If the rattling stops, you know the issue was related to that specific app. Open the App Store and tap your profile picture to check for new app updates.
However, if you hear the rattling on every app then the problem is definitely related to your AirPods Pro. It’s time to contact Apple for a replacement.
How do I get Apple to replace my AirPods Pro?
Apple should replace your AirPods Pro under the limited one-year warranty if you can’t fix the rattling noise. To arrange this replacement, book an appointment at your nearest Genius Bar or speak to Apple’s support team over the phone or online.
You can do either by visiting getsupport.apple.com. Even if you book an in-store appointment, Apple may need to send your AirPods Pro away for testing before it’s possible to replace them.
You might need to carry out some more troubleshooting steps before Apple offers a replacement. Be sure to explain the steps you’ve already taken to save some time. You could even link them to this post if it helps.
Apple may also ask to hold some money in your account in case your AirPods aren’t covered by the warranty. This could be the case if you damaged your AirPods Pro or got them wet. Either of which would void the warranty and mean you need to pay for a replacement.
Similarly, you also need to pay for replacement AirPods Pro if the originals are more than one year old.
If you do need to pay, it costs $89 to replace each AirPod Pro.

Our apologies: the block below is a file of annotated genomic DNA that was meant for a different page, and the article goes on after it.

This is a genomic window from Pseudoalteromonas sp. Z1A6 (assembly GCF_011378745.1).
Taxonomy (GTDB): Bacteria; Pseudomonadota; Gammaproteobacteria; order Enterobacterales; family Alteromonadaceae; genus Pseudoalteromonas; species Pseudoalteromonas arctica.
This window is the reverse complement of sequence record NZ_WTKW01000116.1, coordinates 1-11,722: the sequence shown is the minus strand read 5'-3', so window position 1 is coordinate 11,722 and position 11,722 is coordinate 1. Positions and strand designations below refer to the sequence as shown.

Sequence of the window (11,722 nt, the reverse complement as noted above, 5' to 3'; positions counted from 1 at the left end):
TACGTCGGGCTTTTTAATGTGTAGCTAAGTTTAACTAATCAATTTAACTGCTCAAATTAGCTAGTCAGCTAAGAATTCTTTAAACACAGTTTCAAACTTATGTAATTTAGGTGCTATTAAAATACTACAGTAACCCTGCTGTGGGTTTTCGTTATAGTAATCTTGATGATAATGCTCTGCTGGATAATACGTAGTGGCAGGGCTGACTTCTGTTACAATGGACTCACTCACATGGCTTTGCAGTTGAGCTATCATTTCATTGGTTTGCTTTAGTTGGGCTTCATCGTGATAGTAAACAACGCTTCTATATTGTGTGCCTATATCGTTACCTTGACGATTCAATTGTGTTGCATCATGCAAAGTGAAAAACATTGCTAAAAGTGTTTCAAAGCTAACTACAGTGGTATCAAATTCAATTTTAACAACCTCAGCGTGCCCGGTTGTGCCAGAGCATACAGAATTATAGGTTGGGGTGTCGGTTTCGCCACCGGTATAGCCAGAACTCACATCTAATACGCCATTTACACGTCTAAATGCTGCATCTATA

Unfortunately, you might experience the same rattling problems with your replacement AirPods Pro. This has happened to several users and could continue to happen until Apple finds and fixes the problem in its manufacturing chain.
That said, Apple will still honor your original warranty or offer a 90-day extension to cover the replacement AirPods Pro. So you should be able to replace them again if the replacement AirPods Pro still rattle.
How to fix other problems with your AirPods Pro
AirPods and AirPods Pro are some of Apple’s best products in years. But they aren’t completely free from problems.
Hearing a rattling sound in your AirPods Pro is only the tip of the iceberg. Other issues can cause connection problems, bad sound quality, or weak noise cancellation as well.
If you experience any problems with your AirPods Pro, read our AirPods Pro troubleshooting guide to learn how to fix them. It explains all the most common tips and tells you what to do if they fail.
Header photo by Gavin Whitner
Dan is a freelance writer based in South West England.
He spent two years supervising repairs as a Genius Admin for Apple Retail and uses that knowledge to keep our troubleshooting guides up to date.
Long before that, Dan turned to Apple products from a musical background. Having owned iPods for years, he bought a MacBook to learn sound recording and production. It was using those skills that he gained a first-class Bachelor of Science in Sound Technology.